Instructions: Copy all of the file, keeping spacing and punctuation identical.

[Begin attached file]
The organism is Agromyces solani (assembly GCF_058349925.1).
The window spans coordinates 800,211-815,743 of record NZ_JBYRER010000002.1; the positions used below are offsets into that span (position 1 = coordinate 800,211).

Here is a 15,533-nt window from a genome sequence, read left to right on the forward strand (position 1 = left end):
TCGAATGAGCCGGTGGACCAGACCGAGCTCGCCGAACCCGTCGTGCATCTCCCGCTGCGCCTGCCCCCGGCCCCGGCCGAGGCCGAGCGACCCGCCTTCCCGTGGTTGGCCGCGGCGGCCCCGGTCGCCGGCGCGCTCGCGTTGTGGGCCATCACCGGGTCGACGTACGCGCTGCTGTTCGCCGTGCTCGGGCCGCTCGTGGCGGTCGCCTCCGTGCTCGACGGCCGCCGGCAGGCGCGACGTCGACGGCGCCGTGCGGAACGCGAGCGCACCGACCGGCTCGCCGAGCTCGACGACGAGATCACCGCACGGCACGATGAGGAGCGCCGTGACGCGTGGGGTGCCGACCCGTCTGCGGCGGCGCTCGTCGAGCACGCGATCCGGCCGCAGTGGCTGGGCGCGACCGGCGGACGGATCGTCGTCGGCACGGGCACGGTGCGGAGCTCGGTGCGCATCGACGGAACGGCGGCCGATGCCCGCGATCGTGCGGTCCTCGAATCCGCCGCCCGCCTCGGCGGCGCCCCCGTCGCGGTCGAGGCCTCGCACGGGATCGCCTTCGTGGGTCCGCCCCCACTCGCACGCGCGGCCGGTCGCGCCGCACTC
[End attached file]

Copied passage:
The organism is Agromyces solani (assembly GCF_058349925.1).
The window spans coordinates 800,211-815,743 of record NZ_JBYRER010000002.1; the positions used below are offsets into that span (position 1 = coordinate 800,211).

Here is a 15,533-nt window from a genome sequence, read left to right on the forward strand (position 1 = left end):
TCGAATGAGCCGGTGGACCAGACCGAGCTCGCCGAACCCGTCGTGCATCTCCCGCTGCGCCTGCCCCCGGCCCCGGCCGAGGCCGAGCGACCCGCCTTCCCGTGGTTGGCCGCGGCGGCCCCGGTCGCCGGCGCGCTCGCGTTGTGGGCCATCACCGGGTCGACGTACGCGCTGCTGTTCGCCGTGCTCGGGCCGCTCGTGGCGGTCGCCTCCGTGCTCGACGGCCGCCGGCAGGCGCGACGTCGACGGCGCCGTGCGGAACGCGAGCGCACCGACCGGCTCGCCGAGCTCGACGACGAGATCACCGCACGGCACGATGAGGAGCGCCGTGACGCGTGGGGTGCCGACCCGTCTGCGGCGGCGCTCGTCGAGCACGCGATCCGGCCGCAGTGGCTGGGCGCGACCGGCGGACGGATCGTCGTCGGCACGGGCACGGTGCGGAGCTCGGTGCGCATCGACGGAACGGCGGCCGATGCCCGCGATCGTGCGGTCCTCGAATCCGCCGCCCGCCTCGGCGGCGCCCCCGTCGCGGTCGAGGCCTCGCACGGGATCGCCTTCGTGGGTCCGCCCCCACTCGCACGCGCGGCCGGTCGCGCCGCACTC